Here the anomalies persist a few more years, but the size of the sudden forced departure is clearly much larger.

I am feeling that Tietsche et al could have done more to make the departure larger by starting earlier and adding .1C or .2C to the temperature to stop an immediate refreeze. If that is correct and they could have done more, does it matter to the conclusions of the paper? It is still a huge departure from normal conditions and it still recovers pretty rapidly. And the Scroeder and Connolley have done similar but larger departures with similar results.

Re 2:
I am not sure I am understanding your point.
>"We have seen how the Chukchi remains very warm, way past November"
and
"peak of almost 11 K in November (Figure 2). After February, there are no further SAT anomalies stronger than natural variability"

Seems pretty sensible to me: the peak of the anomaly is in November as you are pointing out. The higher temperature then radiates more heat to space resulting in the temperature anomaly disappearing over the next month or so. After that there is still a difference in the thickness of the ice. The anomalously thin ice ice results in extra heat loss (there is less insulating ice) which means more ice forms at a faster rate so the ice thickness anomaly largely disappears over the following month or so. If there is less snow supported by the newer ice, that newer ice may grow thicker.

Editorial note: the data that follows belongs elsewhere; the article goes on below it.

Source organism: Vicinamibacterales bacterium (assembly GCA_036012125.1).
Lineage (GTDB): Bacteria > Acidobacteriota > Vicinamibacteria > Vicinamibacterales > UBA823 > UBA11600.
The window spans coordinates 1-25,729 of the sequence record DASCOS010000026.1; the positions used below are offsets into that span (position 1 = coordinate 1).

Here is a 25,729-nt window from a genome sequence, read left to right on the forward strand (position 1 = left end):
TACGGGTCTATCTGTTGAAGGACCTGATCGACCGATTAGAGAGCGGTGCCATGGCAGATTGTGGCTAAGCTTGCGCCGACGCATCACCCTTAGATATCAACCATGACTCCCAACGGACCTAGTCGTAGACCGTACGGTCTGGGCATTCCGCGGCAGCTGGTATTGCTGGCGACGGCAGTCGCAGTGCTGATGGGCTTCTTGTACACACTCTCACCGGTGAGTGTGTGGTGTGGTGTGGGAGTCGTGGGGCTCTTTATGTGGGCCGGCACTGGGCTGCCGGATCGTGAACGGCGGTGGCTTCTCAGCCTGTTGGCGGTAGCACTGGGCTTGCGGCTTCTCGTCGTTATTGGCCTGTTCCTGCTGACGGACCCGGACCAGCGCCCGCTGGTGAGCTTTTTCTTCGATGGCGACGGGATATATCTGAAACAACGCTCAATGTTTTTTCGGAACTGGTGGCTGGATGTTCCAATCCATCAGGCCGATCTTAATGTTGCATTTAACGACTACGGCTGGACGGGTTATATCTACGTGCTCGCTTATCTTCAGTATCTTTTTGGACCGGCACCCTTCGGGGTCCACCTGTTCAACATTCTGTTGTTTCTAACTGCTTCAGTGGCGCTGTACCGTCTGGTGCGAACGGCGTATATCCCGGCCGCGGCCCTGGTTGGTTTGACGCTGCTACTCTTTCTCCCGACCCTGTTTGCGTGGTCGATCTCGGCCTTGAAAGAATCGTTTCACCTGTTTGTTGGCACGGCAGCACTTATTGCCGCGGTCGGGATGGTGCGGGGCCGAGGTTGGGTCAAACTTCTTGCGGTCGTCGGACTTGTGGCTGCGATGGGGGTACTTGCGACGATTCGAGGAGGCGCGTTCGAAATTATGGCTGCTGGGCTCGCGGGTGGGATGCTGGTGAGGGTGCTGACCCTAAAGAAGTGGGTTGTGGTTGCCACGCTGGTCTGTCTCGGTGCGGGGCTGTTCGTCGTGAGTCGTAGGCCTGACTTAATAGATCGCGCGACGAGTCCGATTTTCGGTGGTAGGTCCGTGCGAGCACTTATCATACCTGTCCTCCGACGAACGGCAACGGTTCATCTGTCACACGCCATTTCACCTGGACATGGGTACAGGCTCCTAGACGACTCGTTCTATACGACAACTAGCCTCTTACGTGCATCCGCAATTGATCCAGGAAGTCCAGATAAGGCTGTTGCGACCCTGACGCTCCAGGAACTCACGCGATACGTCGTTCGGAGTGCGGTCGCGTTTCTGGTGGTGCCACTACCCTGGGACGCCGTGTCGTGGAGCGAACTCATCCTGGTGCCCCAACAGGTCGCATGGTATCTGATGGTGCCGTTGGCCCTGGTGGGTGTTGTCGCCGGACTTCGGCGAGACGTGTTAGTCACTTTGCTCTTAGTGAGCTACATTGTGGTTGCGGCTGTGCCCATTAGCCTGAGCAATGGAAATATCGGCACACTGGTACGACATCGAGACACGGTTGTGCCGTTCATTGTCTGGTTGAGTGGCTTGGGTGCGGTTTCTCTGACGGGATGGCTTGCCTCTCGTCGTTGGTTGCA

If the sun was the only source of heat, you might expect the peak of the anomaly to be around end of September/ early October when the sun sets. However there is also downwards longwave radiation from the atmosphere, and with large areas largely ice free, it doesn't seem unreasonable for this to go on increasing the size of the peak anomaly a bit longer via the temperature dropping more slowly such that the size of the anomaly increases into November.

Perhaps you could explain why you are seeing this as a problem?
« Last Edit: July 27, 2019, 12:57:20 PM by crandles »

crandles

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Please correct me if I'm wrong, but what I read here is that if the ice disappears but everything else stays about the same, the ice will recover. What if the ice disappears because conditions got so bad that the ice melted? And what if the conditions persist the following year with a Arctic ocean full of thin, mobile, transparent ice?

This conclusion does not follow:

Quote
Hence, hysteretic threshold behavior (or a “tipping point”) is unlikely to occur during the decline of Arctic summer sea‐ice cover in the 21st century.

It is unlikely that the ice disappears anomalously. It is likely that the ice will disappear when the conditions for melting are met.